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The Covid-19 pandemic has fast-tracked the construction industry’s digital transformation, and more and more companies are leveraging cutting-edge technology to improve their on-site operations.
But as digital technology becomes increasingly integral to the construction process, so too does high-speed, reliable internet connectivity, says Databuild CEO Morag Evans.
“In fact, in today’s digital landscape, it’s critical. A construction site is a hive of activity at any given time, with numerous teams working together to deliver the required project timeously and within budget.
“This demands an enormous amount of collaboration between teams and if on-site connectivity is not up to scratch, they won’t be able access crucial information when they need it and the project could soon be facing expensive reworks and delays.
“The same applies to companies making use of remote operations, equipment tracking and building information modelling (BIM). For these data-intensive technologies, sluggish and erratic internet connections simply won’t cut it.”
Consequently, says Evans, 5G, the fifth generation of cellular network technology, will soon become the wireless communication standard of choice among construction participants.
“Not only is 5G more reliable and stable, but it also promises speeds ten times faster than 4G networks. Indeed, some experts are even predicting speeds up to 100 times faster.”
She cites a recent report by Africa Analysis which reveals that while the South African 5G market is still in an early growth phase, 5G subscribers in the country are expected to reach 11 million by 2025, with a 43 per cent population coverage. This is significantly higher than 90 000 subscribers and 4.4 per cent population coverage at the end of 2020.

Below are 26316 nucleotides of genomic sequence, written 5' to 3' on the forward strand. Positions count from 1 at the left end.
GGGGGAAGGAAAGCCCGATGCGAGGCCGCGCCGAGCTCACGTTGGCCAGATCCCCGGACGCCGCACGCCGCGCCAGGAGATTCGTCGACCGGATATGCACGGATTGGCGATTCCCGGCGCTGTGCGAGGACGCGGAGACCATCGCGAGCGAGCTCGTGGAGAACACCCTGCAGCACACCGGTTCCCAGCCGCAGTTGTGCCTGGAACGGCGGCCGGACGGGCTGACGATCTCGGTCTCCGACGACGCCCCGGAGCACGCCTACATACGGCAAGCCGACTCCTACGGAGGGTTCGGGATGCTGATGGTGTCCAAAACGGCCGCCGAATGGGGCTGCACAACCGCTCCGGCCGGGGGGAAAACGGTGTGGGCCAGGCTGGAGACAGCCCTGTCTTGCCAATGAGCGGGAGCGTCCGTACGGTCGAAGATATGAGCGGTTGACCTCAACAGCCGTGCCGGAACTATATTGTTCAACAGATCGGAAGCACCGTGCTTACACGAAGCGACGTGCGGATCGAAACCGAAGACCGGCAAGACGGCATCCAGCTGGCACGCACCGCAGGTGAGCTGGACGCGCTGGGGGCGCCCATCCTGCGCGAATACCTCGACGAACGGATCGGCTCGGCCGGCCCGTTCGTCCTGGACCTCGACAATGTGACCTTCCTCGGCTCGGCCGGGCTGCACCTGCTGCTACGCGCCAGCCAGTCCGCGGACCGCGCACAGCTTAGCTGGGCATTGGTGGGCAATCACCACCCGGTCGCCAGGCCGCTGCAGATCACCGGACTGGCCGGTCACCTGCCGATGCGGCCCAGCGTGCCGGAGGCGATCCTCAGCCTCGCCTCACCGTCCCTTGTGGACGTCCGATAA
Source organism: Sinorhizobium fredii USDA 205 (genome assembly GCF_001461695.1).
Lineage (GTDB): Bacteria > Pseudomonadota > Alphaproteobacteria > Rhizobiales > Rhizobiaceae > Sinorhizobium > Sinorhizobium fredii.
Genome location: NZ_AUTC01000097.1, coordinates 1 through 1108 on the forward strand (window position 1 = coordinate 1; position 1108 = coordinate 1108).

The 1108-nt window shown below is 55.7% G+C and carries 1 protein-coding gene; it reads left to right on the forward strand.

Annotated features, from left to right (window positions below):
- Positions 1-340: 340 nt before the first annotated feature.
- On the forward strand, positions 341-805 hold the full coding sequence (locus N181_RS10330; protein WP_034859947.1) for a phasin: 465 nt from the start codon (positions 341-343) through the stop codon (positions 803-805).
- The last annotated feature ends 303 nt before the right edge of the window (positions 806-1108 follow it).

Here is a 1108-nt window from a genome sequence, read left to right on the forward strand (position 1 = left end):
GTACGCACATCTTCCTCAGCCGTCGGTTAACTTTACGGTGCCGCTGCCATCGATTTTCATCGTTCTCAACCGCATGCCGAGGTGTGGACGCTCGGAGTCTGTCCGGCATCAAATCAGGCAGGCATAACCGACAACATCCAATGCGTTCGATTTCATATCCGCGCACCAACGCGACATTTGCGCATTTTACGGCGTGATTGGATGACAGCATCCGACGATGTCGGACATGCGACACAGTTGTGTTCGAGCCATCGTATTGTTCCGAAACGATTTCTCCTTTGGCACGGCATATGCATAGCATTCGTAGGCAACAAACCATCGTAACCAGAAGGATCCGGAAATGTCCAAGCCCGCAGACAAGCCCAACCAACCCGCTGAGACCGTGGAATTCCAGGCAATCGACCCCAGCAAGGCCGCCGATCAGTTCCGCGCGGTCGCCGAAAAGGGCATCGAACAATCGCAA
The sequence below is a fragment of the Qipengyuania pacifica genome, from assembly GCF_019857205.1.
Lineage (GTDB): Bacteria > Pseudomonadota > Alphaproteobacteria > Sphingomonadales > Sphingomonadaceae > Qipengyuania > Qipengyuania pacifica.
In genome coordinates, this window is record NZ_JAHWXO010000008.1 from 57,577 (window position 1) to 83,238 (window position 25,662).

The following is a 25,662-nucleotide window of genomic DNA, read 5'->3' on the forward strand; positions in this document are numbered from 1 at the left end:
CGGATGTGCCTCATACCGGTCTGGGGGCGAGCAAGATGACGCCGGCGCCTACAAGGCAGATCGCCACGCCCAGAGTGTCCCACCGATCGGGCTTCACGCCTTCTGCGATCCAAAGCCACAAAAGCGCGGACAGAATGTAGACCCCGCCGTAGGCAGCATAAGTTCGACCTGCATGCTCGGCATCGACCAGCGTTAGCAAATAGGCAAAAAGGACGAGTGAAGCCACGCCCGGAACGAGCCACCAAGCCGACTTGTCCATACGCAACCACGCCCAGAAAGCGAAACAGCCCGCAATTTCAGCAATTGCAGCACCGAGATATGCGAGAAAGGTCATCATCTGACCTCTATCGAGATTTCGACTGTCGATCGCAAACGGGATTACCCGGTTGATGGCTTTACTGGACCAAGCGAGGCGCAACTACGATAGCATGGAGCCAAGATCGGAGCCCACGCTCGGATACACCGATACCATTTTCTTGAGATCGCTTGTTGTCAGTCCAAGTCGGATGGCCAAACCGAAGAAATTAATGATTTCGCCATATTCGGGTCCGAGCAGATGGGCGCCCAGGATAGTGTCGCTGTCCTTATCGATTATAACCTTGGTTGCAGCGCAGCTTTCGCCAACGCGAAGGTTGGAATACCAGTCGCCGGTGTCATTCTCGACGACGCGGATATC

This holds numerous advantages for the internet-connected construction site, especially in the areas of collaboration, productivity and safety.
“Data-intensive BIM files, for example, can be processed in the cloud rather than a mobile device and their content downloaded quickly and easily.
“Additionally, biometric devices worn by workers to monitor their health and safety are becoming increasingly popular on construction sites. In the event of an emergency, however, every second counts, so network speed and reliability are vital.”
But with all the benefits that 5G brings, the technology is not without its challenges, Evans points out. Not only does it require a significant investment to implement acceptable 5G coverage on a construction site, but there is also the ever-present aspect of security to consider.
“While 5G allows for more connected devices on site and for information to be accessed from any location, it also means more hacking opportunities for cybercriminals. Consequently, strict security protocols must be implemented and adhered to so as to protect and safeguard sensitive data and prevent a security breach.”
“These concerns aside, there’s no escaping the fact that super-fast internet is becoming indispensable to the construction industry, and role players need to start thinking now about laying the groundwork for 5G-enabled construction sites so that they can harness the innovative opportunities it offers and position their businesses for growth,” Evans concludes.